EUROPEAN GREEN DEAL

  3 min

INTERVIEW

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European Green Deal not slowed down by COVID-19 pandemic

AMBITIOUS PROGRAMME OF EUROPEAN UNION AIMS FOR SUSTAINABILITY AND SAFETY IN FOOD PRODUCTION

The coronavirus crisis has put a spotlight on our risky habits and harmful ways of production. Just as the European Union launched a Green Deal aimed at (among other things) making food production more sustainable, the global focus shifted towards prioritizing food safety above everything else. A commission official sheds more light on the new tensions in the search for a food production that’s safe, sufficient and sustainable.

Joost Scholten  Xiao Er Kong

In the aftermath of the coronavirus crisis, consumers seem to be valuing food safety over sustainability. How do we move towards a sustainable food chain in this environment?

“With its Green Deal initiative, the European Union is addressing both safety and sustainability. The farm to fork strategy indicates that food packaging plays a key role in the sustainability of food systems. The European Union will revise the food contact materials legislation to improve food safety and public health, in particular in reducing the use of hazardous chemicals, support the use of innovative and sustainable packaging solutions using environmentally-friendly, reusable and recyclable materials, and contribute to food waste reduction.”

The Green Deal mentions ecological agriculture should be 25% of the total amount of farming soil in 2030. Doesn’t this compromise the successful high yields that have rooted out hunger in Europe after World War II?

“Food security remains one of the key objectives of the European Union. It is a strategic value of our society, which has to be defended in times of plenty to be sure it can serve us in times of want. The farm to fork strategy fully acknowledges that a sustainable food system must ensure sufficient and varied supply of safe, nutritious, affordable and sustainable food to people at all times, not least in times of crisis. This also applies to the achievement of the targets set by the Green Deal.”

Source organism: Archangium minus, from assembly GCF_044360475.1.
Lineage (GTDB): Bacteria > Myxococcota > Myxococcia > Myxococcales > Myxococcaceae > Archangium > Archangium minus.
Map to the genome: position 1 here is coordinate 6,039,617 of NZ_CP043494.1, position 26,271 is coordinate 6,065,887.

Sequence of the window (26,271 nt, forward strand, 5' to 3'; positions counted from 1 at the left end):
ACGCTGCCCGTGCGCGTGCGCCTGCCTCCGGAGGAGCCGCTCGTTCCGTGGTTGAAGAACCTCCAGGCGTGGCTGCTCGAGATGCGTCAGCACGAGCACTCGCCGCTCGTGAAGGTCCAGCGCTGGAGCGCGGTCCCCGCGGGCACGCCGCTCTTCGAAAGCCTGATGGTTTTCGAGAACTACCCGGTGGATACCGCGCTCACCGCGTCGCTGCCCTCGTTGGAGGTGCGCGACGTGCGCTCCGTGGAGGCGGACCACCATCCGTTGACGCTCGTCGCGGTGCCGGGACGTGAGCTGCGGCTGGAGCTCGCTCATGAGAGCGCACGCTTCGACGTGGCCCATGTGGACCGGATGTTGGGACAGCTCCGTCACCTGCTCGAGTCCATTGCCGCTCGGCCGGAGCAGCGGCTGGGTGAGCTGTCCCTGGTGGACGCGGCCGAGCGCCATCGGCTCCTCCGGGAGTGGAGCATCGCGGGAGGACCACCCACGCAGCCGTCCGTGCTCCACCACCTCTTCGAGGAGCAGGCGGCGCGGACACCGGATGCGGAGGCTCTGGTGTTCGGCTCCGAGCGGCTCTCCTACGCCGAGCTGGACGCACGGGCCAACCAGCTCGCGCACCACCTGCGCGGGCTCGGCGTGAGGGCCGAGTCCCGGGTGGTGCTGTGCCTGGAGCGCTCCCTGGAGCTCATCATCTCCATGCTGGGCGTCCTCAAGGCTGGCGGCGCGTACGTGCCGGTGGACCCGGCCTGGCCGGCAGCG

Livestock, especially with intensive farming, has been identified as dangerous to the public health during recent health crises. Why doesn’t the European Union forbid these practices altogether?

“Historically, most epidemics are the result from close contact between animals and humans. The Romans already discovered this problem around 400 BC. A time not characterised by ‘intensive factory farming’.”

“Today, risks are particularly high in animal husbandry with low levels of biosecurity, as demonstrated by confinement for free-range poultry during waves of avian flu epidemics. It is clear that the intensive interaction of humankind with animals and the world’s ecosystems increase the chance of spread of zoonotic diseases. In this light, the Green Deal aims to promote overall sustainability of food systems and restoration of biodiversity. For example, it announces measures to avoid or minimise the placing of products associated with deforestation or forest degradation on the European market.”

The Green Deal is very ambitious. What will be the consequences for food production if all measures are implemented in 2030? Will certain farms and farmers disappear? 

“In 2030, the European Union will produce enough food to feed its citizens and remain an important player on certain international agricultural markets, as it is the case today. But that does not mean agriculture will not change. It also does not mean that the mix of products produced or exported will remain the same. It certainly means that the way in which food is produced will change. Food will be produced in a sustainable way, with a large number of farmers working organically, or using other agro-ecological methods. Innovation will play an even more important role in agriculture, compared to today, ensuring pesticides and antibiotics are used much less, while nutrient losses are reduced.”

  3 min